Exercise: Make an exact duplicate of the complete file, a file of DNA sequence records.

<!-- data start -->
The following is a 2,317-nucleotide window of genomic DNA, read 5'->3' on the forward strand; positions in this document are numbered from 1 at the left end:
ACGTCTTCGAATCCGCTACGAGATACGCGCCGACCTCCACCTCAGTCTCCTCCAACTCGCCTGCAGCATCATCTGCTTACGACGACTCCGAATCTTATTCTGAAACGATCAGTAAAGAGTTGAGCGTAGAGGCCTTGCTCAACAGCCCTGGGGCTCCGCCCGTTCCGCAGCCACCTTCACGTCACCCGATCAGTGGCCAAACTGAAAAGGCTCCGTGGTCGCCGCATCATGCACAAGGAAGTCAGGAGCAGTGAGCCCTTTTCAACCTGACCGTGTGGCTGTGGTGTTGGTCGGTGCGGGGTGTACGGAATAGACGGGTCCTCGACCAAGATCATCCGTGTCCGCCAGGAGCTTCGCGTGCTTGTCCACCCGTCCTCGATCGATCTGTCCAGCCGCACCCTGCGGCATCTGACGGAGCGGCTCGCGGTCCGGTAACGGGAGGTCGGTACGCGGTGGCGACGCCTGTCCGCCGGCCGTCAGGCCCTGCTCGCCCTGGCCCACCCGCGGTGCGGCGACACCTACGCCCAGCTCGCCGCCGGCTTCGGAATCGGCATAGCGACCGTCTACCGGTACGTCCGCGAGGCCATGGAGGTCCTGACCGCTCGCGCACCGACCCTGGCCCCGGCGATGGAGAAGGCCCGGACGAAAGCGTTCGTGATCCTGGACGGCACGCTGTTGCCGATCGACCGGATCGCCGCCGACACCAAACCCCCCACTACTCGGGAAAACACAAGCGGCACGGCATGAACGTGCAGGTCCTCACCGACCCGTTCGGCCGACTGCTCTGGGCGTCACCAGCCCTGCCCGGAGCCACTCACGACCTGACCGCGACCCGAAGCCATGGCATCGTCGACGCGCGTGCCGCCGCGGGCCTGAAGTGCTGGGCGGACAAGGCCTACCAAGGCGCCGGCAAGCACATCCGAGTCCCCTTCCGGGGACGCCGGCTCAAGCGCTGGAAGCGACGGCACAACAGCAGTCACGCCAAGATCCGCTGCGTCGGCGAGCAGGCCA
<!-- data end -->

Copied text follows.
The following is a 2,317-nucleotide window of genomic DNA, read 5'->3' on the forward strand; positions in this document are numbered from 1 at the left end:
ACGTCTTCGAATCCGCTACGAGATACGCGCCGACCTCCACCTCAGTCTCCTCCAACTCGCCTGCAGCATCATCTGCTTACGACGACTCCGAATCTTATTCTGAAACGATCAGTAAAGAGTTGAGCGTAGAGGCCTTGCTCAACAGCCCTGGGGCTCCGCCCGTTCCGCAGCCACCTTCACGTCACCCGATCAGTGGCCAAACTGAAAAGGCTCCGTGGTCGCCGCATCATGCACAAGGAAGTCAGGAGCAGTGAGCCCTTTTCAACCTGACCGTGTGGCTGTGGTGTTGGTCGGTGCGGGGTGTACGGAATAGACGGGTCCTCGACCAAGATCATCCGTGTCCGCCAGGAGCTTCGCGTGCTTGTCCACCCGTCCTCGATCGATCTGTCCAGCCGCACCCTGCGGCATCTGACGGAGCGGCTCGCGGTCCGGTAACGGGAGGTCGGTACGCGGTGGCGACGCCTGTCCGCCGGCCGTCAGGCCCTGCTCGCCCTGGCCCACCCGCGGTGCGGCGACACCTACGCCCAGCTCGCCGCCGGCTTCGGAATCGGCATAGCGACCGTCTACCGGTACGTCCGCGAGGCCATGGAGGTCCTGACCGCTCGCGCACCGACCCTGGCCCCGGCGATGGAGAAGGCCCGGACGAAAGCGTTCGTGATCCTGGACGGCACGCTGTTGCCGATCGACCGGATCGCCGCCGACACCAAACCCCCCACTACTCGGGAAAACACAAGCGGCACGGCATGAACGTGCAGGTCCTCACCGACCCGTTCGGCCGACTGCTCTGGGCGTCACCAGCCCTGCCCGGAGCCACTCACGACCTGACCGCGACCCGAAGCCATGGCATCGTCGACGCGCGTGCCGCCGCGGGCCTGAAGTGCTGGGCGGACAAGGCCTACCAAGGCGCCGGCAAGCACATCCGAGTCCCCTTCCGGGGACGCCGGCTCAAGCGCTGGAAGCGACGGCACAACAGCAGTCACGCCAAGATCCGCTGCGTCGGCGAGCAGGCCA